Join EJ Hassenfratz for an in-depth discussion in this video Before you get started, part of 5-Day Mograph Challenge: Animating the Elements.
- For each Mograph Challenge, you can use whatever software you want to create your animation, whether that be Flash, After Effects, Blender, Cinema 4D, or any others. You should already be familiar with basic animation principles, so if you need to polish up on these, check out Lynda.com's animation course list to refresh your skills. The specific goal of each five day challenge is to create a short animation that you'll then convert to a gif. The standard method of this conversion is through Photoshop, also a popular topic on Lynda.com.
So why gifs you may ask? Well for one, it's a hugely popular file format for sharing animation on the web. It also adds to the constraints that will make the challenges even more interesting, and in some ways more exciting. Since we're working in the gif format, you'll not only be limited by the day's theme, but also by the animation length and the file size. Most gif hosting sites have an animated gif file size limit. Tumblr.com, for example, has a file size limit of two megabytes.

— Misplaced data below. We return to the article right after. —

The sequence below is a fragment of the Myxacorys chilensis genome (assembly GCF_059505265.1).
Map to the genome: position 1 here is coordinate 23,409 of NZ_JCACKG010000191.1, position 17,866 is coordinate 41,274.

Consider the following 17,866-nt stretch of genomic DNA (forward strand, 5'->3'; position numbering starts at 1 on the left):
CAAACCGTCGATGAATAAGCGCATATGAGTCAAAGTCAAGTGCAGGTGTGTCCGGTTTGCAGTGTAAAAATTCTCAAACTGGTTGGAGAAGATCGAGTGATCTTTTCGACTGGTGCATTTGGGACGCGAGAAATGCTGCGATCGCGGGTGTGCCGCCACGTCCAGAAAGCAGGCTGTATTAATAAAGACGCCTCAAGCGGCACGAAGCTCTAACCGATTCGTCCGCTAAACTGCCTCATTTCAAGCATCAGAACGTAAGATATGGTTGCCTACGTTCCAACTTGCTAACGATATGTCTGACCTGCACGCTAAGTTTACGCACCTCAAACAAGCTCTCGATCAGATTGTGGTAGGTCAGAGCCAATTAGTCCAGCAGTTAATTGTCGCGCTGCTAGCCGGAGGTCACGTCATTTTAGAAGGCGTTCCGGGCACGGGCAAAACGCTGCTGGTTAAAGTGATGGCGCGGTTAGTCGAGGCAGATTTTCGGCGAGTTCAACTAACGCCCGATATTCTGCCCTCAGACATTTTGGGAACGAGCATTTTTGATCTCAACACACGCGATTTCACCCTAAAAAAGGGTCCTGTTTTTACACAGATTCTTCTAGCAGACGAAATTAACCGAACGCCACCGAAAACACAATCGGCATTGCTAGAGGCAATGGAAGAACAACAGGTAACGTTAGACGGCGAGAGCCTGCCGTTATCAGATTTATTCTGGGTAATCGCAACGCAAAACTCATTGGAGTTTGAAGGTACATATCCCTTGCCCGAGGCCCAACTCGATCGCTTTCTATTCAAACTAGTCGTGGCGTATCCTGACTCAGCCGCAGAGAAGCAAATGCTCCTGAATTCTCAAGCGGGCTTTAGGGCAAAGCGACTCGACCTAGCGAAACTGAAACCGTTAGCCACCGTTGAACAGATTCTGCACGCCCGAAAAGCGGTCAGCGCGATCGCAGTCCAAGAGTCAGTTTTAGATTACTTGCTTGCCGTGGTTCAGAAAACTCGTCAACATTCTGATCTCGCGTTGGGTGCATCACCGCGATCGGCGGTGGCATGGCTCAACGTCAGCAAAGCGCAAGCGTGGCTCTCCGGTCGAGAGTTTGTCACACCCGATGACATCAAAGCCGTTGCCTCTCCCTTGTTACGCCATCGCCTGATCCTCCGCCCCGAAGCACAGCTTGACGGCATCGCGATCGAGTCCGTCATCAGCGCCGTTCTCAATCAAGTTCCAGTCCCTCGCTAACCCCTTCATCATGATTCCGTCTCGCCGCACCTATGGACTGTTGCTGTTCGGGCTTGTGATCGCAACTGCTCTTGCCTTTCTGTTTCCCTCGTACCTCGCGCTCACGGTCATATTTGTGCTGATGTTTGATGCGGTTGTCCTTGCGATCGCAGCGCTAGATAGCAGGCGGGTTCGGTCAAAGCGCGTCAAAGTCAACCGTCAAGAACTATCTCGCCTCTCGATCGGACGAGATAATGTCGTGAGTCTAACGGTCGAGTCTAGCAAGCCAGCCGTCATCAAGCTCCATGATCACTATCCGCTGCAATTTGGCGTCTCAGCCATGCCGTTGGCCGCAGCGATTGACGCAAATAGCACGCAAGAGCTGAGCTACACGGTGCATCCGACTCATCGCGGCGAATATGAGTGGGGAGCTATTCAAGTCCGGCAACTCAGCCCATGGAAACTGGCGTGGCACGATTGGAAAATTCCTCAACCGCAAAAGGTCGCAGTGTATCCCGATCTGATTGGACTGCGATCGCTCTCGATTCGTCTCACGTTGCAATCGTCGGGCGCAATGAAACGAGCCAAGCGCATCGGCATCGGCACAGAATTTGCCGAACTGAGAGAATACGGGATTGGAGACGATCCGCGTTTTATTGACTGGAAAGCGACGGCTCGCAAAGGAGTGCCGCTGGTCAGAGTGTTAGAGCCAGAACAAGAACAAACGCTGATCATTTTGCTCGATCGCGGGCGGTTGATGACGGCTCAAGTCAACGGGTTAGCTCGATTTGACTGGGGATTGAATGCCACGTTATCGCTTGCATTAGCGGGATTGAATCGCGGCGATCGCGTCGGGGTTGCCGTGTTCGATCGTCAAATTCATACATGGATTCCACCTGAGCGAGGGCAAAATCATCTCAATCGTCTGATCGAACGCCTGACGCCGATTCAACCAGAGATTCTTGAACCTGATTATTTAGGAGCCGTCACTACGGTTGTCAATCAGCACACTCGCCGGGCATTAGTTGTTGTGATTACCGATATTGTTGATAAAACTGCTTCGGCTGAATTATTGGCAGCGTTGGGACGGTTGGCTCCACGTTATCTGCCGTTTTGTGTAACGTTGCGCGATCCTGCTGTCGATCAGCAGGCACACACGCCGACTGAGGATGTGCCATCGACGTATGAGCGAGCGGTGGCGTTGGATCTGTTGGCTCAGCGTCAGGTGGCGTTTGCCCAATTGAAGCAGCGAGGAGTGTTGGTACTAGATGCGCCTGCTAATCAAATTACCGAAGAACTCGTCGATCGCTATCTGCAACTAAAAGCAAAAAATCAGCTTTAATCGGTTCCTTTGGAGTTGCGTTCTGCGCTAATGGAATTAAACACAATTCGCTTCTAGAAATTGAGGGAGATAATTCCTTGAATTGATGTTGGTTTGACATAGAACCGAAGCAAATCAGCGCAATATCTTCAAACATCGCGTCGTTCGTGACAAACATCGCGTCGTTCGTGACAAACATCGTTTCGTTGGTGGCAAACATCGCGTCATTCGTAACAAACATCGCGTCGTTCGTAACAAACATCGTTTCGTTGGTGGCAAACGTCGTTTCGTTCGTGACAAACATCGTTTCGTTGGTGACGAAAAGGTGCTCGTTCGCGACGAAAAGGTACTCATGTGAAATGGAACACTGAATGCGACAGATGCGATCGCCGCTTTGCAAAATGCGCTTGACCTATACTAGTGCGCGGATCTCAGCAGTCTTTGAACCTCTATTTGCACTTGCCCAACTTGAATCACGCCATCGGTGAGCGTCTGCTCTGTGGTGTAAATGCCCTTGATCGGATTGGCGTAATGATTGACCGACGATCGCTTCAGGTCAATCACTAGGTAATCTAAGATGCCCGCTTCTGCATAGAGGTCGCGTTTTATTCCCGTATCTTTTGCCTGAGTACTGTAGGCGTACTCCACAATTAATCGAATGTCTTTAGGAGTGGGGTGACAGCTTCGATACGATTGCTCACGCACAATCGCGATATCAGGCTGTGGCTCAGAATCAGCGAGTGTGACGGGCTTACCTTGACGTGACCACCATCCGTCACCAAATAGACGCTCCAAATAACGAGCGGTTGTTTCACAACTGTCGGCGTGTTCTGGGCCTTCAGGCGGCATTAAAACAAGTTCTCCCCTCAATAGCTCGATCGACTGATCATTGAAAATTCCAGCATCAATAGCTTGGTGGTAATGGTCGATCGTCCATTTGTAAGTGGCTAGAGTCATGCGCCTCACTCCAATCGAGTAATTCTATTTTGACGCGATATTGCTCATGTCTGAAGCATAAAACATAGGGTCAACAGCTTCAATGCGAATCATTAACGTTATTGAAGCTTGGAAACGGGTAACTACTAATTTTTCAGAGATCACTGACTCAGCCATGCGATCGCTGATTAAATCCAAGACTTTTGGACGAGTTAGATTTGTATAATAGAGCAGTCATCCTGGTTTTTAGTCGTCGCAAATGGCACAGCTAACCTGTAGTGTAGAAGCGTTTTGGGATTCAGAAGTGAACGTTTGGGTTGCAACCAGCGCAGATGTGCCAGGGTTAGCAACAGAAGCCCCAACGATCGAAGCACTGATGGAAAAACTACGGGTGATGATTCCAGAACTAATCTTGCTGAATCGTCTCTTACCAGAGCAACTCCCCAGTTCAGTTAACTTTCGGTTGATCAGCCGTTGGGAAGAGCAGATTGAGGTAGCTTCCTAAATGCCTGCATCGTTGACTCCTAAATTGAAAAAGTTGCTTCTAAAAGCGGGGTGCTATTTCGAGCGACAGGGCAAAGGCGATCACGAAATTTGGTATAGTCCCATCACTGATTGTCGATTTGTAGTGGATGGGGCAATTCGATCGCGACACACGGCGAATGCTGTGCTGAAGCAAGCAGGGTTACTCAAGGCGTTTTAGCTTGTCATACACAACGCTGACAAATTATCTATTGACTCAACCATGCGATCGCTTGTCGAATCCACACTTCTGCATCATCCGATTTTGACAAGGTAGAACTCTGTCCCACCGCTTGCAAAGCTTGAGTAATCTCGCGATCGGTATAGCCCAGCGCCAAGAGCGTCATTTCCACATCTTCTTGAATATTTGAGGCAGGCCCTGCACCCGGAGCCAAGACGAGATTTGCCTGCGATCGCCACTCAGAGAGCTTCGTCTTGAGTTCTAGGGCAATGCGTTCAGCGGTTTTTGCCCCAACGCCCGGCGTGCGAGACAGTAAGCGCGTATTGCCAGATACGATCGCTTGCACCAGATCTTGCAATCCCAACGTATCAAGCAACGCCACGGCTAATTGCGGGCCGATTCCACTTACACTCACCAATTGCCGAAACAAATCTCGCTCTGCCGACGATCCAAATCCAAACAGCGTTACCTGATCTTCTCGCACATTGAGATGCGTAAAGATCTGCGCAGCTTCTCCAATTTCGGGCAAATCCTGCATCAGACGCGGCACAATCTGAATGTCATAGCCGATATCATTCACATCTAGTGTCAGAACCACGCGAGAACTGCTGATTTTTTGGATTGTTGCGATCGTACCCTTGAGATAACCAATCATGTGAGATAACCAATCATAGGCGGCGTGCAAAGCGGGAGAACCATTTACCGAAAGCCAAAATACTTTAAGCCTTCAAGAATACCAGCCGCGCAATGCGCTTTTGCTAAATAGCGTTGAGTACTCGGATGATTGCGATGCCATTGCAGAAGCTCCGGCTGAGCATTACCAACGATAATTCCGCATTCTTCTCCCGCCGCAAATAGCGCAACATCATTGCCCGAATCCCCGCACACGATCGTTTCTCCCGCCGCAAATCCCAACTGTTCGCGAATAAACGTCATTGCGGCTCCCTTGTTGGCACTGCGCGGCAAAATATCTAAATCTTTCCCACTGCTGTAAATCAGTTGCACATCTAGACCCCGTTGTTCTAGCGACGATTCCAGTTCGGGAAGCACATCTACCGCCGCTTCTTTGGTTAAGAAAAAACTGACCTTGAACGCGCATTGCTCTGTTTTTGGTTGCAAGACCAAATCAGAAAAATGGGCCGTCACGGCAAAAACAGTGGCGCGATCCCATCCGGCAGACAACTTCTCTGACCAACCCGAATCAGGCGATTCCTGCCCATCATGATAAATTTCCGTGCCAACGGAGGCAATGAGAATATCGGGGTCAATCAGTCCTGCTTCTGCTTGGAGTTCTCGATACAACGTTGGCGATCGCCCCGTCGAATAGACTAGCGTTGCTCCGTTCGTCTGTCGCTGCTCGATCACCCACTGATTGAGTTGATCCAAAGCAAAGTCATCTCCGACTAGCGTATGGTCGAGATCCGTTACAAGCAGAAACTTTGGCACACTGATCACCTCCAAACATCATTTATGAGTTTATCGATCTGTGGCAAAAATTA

To keep file sizes in check, you'll need to keep the animation relatively short, about three to seven seconds, and may even need to have a unified color palette. You shouldn't be discouraged by these limitations, not only do they allow you to narrow your creative focus, but the constraints on file size, color palette, animation length, will also require you to flex your creative problem solving skills. So let's get started.
Remember to show us your work on Facebook and Twitter using the hashtag #5dayMograph, and posting it to our Tumblr page at 5daymograph.tumblr.com.